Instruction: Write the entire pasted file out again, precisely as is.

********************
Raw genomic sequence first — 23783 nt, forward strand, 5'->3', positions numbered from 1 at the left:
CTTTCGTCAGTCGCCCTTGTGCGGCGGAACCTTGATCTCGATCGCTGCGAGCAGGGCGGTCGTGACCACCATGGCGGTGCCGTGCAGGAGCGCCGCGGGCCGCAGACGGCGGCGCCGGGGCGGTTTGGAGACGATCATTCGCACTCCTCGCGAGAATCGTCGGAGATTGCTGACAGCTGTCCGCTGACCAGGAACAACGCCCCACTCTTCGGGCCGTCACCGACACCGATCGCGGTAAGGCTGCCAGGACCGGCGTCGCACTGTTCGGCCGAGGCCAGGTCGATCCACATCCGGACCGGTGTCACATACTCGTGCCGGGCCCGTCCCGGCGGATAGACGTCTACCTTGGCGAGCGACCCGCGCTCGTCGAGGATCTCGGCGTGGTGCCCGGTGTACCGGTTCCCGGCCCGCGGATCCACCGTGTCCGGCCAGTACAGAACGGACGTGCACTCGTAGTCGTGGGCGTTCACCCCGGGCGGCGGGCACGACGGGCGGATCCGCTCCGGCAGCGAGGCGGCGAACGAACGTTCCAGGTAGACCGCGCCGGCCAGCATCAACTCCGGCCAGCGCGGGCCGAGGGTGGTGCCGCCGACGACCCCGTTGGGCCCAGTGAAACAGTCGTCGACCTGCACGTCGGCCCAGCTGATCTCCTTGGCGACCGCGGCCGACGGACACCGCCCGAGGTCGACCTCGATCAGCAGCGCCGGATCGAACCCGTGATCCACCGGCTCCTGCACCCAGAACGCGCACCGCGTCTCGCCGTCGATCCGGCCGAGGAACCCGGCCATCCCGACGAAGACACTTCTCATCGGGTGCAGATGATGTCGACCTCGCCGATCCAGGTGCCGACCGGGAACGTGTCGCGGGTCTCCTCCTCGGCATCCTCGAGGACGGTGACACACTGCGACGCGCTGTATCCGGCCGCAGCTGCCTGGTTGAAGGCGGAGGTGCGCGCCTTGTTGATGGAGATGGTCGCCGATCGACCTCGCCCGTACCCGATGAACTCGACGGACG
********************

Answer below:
Raw genomic sequence first — 23783 nt, forward strand, 5'->3', positions numbered from 1 at the left:
CTTTCGTCAGTCGCCCTTGTGCGGCGGAACCTTGATCTCGATCGCTGCGAGCAGGGCGGTCGTGACCACCATGGCGGTGCCGTGCAGGAGCGCCGCGGGCCGCAGACGGCGGCGCCGGGGCGGTTTGGAGACGATCATTCGCACTCCTCGCGAGAATCGTCGGAGATTGCTGACAGCTGTCCGCTGACCAGGAACAACGCCCCACTCTTCGGGCCGTCACCGACACCGATCGCGGTAAGGCTGCCAGGACCGGCGTCGCACTGTTCGGCCGAGGCCAGGTCGATCCACATCCGGACCGGTGTCACATACTCGTGCCGGGCCCGTCCCGGCGGATAGACGTCTACCTTGGCGAGCGACCCGCGCTCGTCGAGGATCTCGGCGTGGTGCCCGGTGTACCGGTTCCCGGCCCGCGGATCCACCGTGTCCGGCCAGTACAGAACGGACGTGCACTCGTAGTCGTGGGCGTTCACCCCGGGCGGCGGGCACGACGGGCGGATCCGCTCCGGCAGCGAGGCGGCGAACGAACGTTCCAGGTAGACCGCGCCGGCCAGCATCAACTCCGGCCAGCGCGGGCCGAGGGTGGTGCCGCCGACGACCCCGTTGGGCCCAGTGAAACAGTCGTCGACCTGCACGTCGGCCCAGCTGATCTCCTTGGCGACCGCGGCCGACGGACACCGCCCGAGGTCGACCTCGATCAGCAGCGCCGGATCGAACCCGTGATCCACCGGCTCCTGCACCCAGAACGCGCACCGCGTCTCGCCGTCGATCCGGCCGAGGAACCCGGCCATCCCGACGAAGACACTTCTCATCGGGTGCAGATGATGTCGACCTCGCCGATCCAGGTGCCGACCGGGAACGTGTCGCGGGTCTCCTCCTCGGCATCCTCGAGGACGGTGACACACTGCGACGCGCTGTATCCGGCCGCAGCTGCCTGGTTGAAGGCGGAGGTGCGCGCCTTGTTGATGGAGATGGTCGCCGATCGACCTCGCCCGTACCCGATGAACTCGACGGACG